Written by Richard Lachman, Ryerson University. Photo credit: Shutterstock. Originally published in The Conversation.
Social media has allowed fake news about the Ukraine invasion to proliferate.
As the story goes, in the 1780s, a former lover of the Empress of Russia wanted to impress her with his efforts to build empire in what would later become part of Ukraine. Grigory Potemkin had workers build a façade showing a prosperous village along the riverbanks, visible from passing boats, disassembling and reassembling it further up the river as Catherine the Great sailed by.
A “Potemkin village” has become shorthand for a false veneer designed to hide the truth, but historians tell us the original story doesn’t hold up to scrutiny. In a sense, it’s fake news, 1700s style.
The region is once again the subject of a false front. Social media platforms shield falsehoods behind the trappings of “authenticity,” as especially highlighted by the proliferation and dissemination of information about the Russian invasion of Ukraine. And just like Potemkin’s villages, if we don’t examine what lies behind these façades, we risk missing the truth.
Videos circulating on TikTok show people fleeing and soldiers fighting to the sounds of gunfire, but it was later revealed that over 13,000 videos use exactly the same audio with different visuals. In another example, 20 million people viewed footage of a paratrooper during the conflict, only for a reporter to find it was originally posted in 2016.
Here's a good example of war misinfo that's plaguing TikTok right now.
This video of a parachuting soldier has 20 million views on TikTok.
The top comment? "Bro is recording an invasion."
But he isn't. This video is from 2016. pic.twitter.com/6WsjpWOLVI
— Ben Collins (@oneunderscore__) February 24, 2022
A video clip showing a Top Gun-style aerial dogfight went viral, with over two million views less than three weeks after it was posted. In it, a hotshot Ukrainian pilot nicknamed “The Ghost of Kyiv” in a MIG-29 shoots down a Russian SU-35. According to PolitiFact.com, a non-profit fact-checking project by the Poynter Institute, the clip was from a free online videogame called Digital Combat Simulator.
At the same time as falsehoods spread behind the façade of authenticity, social media is being used to tell stories from ground zero. This content empowers those affected by the conflict to tell stories from their perspective, without the clipped tones of a news anchor.
Ukrainians listening to bombs fall; a child singing Disney songs in a bunker; a soldier in full battle-armour moonwalking to “Smooth Criminal”; a teenager drying her hair in a bomb shelter.
The pursuit of authenticity
There is a value placed on authenticity, and the characteristics of amateur videos posted online present like the unfiltered truth: shaky cameras, bad lighting, patchy audio. These traits, which can be the hallmark of a real dispatch from the front, also make them easy to simulate.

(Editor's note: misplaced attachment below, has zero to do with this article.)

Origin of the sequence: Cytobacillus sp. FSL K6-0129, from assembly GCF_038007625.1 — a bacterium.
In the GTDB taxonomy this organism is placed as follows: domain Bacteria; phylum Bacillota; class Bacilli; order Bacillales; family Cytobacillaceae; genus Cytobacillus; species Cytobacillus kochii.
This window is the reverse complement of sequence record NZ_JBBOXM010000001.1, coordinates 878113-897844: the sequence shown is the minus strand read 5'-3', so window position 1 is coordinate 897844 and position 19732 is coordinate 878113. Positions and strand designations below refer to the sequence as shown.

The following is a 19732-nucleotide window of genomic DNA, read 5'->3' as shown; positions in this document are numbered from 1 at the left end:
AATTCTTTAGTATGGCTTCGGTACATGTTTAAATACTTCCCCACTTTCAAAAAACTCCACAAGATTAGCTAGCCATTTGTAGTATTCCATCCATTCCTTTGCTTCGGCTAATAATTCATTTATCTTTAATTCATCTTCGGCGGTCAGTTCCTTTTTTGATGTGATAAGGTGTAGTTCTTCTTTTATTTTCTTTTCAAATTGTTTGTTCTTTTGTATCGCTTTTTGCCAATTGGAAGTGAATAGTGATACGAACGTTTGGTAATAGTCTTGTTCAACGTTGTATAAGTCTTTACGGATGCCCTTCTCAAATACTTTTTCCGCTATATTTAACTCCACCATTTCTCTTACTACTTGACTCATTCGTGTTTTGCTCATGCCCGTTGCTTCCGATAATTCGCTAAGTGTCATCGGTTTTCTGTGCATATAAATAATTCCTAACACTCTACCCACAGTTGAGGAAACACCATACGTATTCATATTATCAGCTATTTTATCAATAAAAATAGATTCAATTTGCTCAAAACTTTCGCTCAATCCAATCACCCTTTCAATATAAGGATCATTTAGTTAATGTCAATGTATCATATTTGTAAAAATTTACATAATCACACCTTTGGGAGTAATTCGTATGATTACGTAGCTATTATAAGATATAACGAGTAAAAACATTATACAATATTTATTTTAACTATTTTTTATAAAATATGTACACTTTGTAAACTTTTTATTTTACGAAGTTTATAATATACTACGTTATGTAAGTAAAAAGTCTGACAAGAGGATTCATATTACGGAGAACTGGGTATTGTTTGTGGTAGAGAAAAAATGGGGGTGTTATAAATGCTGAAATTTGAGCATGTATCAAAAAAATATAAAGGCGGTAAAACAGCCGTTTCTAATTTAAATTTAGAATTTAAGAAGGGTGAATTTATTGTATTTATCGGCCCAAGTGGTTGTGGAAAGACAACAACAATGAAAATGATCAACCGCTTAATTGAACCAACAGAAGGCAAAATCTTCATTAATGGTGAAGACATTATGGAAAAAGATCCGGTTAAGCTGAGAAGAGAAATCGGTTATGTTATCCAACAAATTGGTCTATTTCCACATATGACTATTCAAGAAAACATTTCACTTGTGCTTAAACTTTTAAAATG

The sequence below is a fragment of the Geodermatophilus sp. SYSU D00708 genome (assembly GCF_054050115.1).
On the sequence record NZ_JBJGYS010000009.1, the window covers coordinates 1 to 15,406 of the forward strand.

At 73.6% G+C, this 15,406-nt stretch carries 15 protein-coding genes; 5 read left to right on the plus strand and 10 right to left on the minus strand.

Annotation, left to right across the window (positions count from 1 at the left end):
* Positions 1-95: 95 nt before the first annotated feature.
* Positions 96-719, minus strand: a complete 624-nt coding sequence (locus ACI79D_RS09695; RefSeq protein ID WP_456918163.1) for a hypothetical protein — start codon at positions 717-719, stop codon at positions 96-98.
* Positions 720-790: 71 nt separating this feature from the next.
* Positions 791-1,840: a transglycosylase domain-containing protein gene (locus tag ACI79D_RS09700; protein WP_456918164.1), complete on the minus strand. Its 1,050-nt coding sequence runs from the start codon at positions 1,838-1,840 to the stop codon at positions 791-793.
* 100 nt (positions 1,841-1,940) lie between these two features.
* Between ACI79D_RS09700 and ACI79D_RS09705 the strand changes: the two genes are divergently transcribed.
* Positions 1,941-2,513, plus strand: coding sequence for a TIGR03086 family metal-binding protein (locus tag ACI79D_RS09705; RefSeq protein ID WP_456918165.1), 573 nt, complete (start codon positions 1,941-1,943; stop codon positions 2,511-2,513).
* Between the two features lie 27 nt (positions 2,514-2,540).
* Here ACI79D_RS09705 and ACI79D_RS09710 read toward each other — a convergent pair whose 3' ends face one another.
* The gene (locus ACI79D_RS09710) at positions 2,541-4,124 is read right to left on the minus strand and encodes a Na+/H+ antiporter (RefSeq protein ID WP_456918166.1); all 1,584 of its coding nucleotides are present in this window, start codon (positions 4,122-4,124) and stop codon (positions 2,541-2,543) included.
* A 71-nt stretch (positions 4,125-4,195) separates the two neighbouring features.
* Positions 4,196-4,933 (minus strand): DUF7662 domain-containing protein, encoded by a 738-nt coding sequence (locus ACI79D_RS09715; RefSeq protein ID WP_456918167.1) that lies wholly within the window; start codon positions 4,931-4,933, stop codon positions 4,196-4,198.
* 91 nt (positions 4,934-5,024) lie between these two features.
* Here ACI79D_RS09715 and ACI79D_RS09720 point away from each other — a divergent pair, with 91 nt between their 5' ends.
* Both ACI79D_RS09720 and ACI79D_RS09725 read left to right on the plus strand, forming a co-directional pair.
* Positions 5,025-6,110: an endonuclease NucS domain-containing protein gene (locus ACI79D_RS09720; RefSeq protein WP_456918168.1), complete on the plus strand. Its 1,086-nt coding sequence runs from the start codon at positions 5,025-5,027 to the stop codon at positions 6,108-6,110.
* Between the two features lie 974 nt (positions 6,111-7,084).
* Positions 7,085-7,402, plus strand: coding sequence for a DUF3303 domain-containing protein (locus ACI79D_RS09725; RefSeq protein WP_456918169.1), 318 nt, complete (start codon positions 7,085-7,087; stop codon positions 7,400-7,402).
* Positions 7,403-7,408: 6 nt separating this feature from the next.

Media literacy programs teach all of us how to identify and combat fake news online. Responsible social media users are supposed to check sources, search for corroborations from trusted parties, check time-stamps and assess whether the content is too good — or bad — to be true.
But the design of social media platforms ends up discouraging these behaviours. TikTok, Instagram Reels, Snapchat Spotlight and YouTube Shorts favour ultra-short videos. These videos don’t lend themselves to deep engagement: we watch, experience a few seconds of emotional impact and keep scrolling on. These platforms are also how news circulates — as people look for information about the Russian invasion, videos and information circulate online on social media.
Holding on to attention
Social media sites encourage sharing and re-posting, which means the original source of a clip is hard to track down. The platforms are designed to keep users on-site and in front of advertisers for as long as possible. Opening extra tabs to cross-check information is just not part of the experience, which helps false information spread.
This in turn leads to another danger: that we start to doubt everything we see, convinced that everything is opinion and biased, and simply someone’s point of view. Both situations are dangerous to the functioning of civil society.
So what can be done? We need more human-level moderators at the platforms to take down demonstrably false or harmful content fast. And as crises happen around the world, these moderators will need regional knowledge and language expertise.
While this will be more expensive than the algorithmic approaches the platforms prefer, it will need to become part of the cost of doing business. We need governments to collaborate in establishing regulations, fines and other forms of accountability at a scale that forces the platforms to change.
Media literacy programs need to teach a healthy dose of skepticism to audiences of all ages, yet they also need to make clear that doubting everything can be just as dangerous.
To help social media fulfil the promise of the early days of the internet as a pro-social communications tool that brings us together and lets us share our individual stories — we need governments, companies and individuals to take responsibility.
If we want to see the truth behind the Potemkin Village, we can’t keep moving past — we have to slow down and look at things more closely.